An intuitive and widely used approach to resolve high-dimensionality is based on the *univariate selection*. As the initial step, a Cox regression based on the univariate model , or a log-rank test between the high and low covariate groups, is performed for each , one-by-one. Then one picks out a subset of covariates that have low P-values from the univariate analysis (e.g., Jenssen et al. [1]). The top covariates with lowest P-values are then included in a multivariate Cox regression, where the number can be determined by cross-validation and/or biological consideration. Although the univariate selection is easy to implement, the process of selecting covariates is solely based on the marginal significance, and hence there is no guarantee that the resultant multivariate model achieves an accurate prediction.

A more sophisticated approach to resolve high-dimensionality is to utilize the penalized partial likelihood(3)

or the penalized partial likelihood(4)

where is the tuning (shrinkage) parameter. The two methods shrink the coefficients to zero. The estimator resulting from equation (3) is called the Lasso [10], [11], [12]. An important feature of the Lasso is that many coefficients will be estimated exactly as zero. This implies that the Lasso can be used as a variable selection tool for a parsimonious prediction model. On the other hand, the estimation based on equation (4) is called ridge regression [13], [14], which results in *p* non-zero coefficient estimates. Therefore, unlike the Lasso, the prediction model from ridge regression uses all the covariates. The tuning parameter can be obtained empirically by a cross-validation criterion proposed by Verweij and van Houwelingen [20]. Both the Lasso and ridge regression methods are implemented through the R package “penalized” [21].

There are a number of other methods available to handle high-dimensional covariates, including the forward stepwise selection, principal components, supervised principal components, Lasso principal components, partial least squares regression, and tree-based methods, etc.; refer to Witten and Tibshirani [22] for an excellent summary. Bovelstad et al. [17], van Wieringen et al. [18], and Bovelstad and Borgan [19] systematically compared these methods and concluded that ridge regression has the best overall performance for survival prediction. However, the compound covariate method has not been included in these comparative studies.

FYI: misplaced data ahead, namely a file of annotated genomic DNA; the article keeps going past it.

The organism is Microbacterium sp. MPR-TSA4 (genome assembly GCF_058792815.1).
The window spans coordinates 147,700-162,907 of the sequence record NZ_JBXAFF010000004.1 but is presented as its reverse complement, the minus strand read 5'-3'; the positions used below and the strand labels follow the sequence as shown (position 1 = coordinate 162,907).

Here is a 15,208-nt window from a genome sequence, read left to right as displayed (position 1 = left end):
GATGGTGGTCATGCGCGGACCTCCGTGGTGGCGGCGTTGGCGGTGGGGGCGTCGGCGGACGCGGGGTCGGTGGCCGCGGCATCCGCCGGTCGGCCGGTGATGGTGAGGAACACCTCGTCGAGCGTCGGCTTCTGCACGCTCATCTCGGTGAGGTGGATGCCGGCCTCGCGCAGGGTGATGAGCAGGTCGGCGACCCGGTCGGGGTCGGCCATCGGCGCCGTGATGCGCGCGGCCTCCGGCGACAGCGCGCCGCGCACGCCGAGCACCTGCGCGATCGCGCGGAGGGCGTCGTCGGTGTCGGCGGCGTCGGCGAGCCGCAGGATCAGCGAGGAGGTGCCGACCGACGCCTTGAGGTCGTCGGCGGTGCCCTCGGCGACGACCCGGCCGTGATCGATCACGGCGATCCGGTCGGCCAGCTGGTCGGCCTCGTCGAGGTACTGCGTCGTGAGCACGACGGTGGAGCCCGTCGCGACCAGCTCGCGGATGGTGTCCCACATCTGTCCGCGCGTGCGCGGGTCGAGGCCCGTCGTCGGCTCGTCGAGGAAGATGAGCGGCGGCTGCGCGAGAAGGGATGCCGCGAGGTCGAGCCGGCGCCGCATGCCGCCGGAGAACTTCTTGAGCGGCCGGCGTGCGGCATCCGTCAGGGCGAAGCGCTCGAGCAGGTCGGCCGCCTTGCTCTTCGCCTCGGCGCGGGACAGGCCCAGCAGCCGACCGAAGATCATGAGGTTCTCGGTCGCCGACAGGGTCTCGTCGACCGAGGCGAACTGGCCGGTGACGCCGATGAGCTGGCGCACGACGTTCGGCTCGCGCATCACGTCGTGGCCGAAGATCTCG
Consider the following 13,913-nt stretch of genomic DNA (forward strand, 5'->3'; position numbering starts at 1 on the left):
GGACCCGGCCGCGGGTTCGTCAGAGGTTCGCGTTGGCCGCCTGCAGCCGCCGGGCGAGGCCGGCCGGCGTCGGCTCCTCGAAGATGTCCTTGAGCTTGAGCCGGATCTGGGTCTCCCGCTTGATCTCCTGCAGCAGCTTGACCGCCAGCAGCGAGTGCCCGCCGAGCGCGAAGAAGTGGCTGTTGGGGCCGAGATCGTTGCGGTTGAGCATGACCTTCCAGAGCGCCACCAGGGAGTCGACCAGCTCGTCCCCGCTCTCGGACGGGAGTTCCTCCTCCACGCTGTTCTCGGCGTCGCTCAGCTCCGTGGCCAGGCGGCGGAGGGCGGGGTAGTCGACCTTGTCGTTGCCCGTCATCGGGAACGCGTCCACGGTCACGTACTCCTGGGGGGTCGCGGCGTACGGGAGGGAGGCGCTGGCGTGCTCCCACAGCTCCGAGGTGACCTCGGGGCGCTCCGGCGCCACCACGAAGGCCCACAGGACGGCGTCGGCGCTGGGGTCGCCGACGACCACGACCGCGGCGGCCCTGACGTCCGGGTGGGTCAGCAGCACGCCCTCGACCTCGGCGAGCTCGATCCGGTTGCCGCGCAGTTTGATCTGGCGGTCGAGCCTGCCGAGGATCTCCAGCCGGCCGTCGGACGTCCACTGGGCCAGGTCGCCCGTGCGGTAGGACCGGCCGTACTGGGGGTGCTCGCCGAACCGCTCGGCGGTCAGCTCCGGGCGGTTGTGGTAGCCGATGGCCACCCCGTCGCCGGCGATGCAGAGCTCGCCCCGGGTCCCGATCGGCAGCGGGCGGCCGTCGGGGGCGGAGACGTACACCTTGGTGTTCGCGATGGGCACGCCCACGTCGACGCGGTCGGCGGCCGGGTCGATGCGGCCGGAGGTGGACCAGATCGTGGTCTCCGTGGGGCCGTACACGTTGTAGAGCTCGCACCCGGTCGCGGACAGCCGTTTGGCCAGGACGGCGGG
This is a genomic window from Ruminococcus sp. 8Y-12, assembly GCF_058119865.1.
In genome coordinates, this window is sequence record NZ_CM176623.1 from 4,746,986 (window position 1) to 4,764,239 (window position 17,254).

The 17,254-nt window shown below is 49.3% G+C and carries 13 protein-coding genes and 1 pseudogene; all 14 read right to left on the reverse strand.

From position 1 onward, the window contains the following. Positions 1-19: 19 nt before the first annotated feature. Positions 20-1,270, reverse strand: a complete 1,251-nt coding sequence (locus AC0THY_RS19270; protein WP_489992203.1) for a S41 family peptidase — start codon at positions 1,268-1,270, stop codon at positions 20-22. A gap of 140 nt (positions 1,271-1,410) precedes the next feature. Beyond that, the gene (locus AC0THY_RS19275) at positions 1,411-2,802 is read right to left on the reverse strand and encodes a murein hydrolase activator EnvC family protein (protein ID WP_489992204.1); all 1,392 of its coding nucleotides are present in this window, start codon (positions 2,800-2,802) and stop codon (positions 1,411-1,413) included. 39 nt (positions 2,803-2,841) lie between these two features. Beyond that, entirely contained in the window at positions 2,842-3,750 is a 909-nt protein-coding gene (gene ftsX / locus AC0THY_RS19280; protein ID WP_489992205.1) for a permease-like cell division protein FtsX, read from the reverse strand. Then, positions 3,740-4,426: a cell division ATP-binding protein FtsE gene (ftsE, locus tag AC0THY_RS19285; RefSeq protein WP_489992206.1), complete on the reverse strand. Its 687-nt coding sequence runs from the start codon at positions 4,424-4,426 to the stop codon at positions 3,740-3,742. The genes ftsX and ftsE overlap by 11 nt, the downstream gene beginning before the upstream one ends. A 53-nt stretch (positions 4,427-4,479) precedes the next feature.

### Compound Covariate Prediction

For a future subject with a covariate vector , the survival prediction can be made by the prognostic index (PI) defined as , where is a vector of weights. Typically, is determined by the dataset and is chosen so that is associated with the subject’s survival. When *p* is small relative to *n*, the multivariate Cox’s partial likelihood estimator maximizing equation (2) can be used for . Alternatively, one can set to be the estimated regression coefficient for by fitting the univariate Cox model , for each , one-by-one. This prediction method is called *the compound covariate prediction* [23] and it is applicable even when *p> n*. The method has been shown to be useful in medical studies with microarrays as a convenient and powerful tool for survival prediction [5], [6], [15], [16]. Note that even when *p*< *n*, where a multivariate Cox regression is applicable, the compound covariate prediction may further improve predictive power. We will demonstrate this aspect through the analysis of the primary biliary cirrhosis of the liver data.

### Refinement of the Compound Covariate Method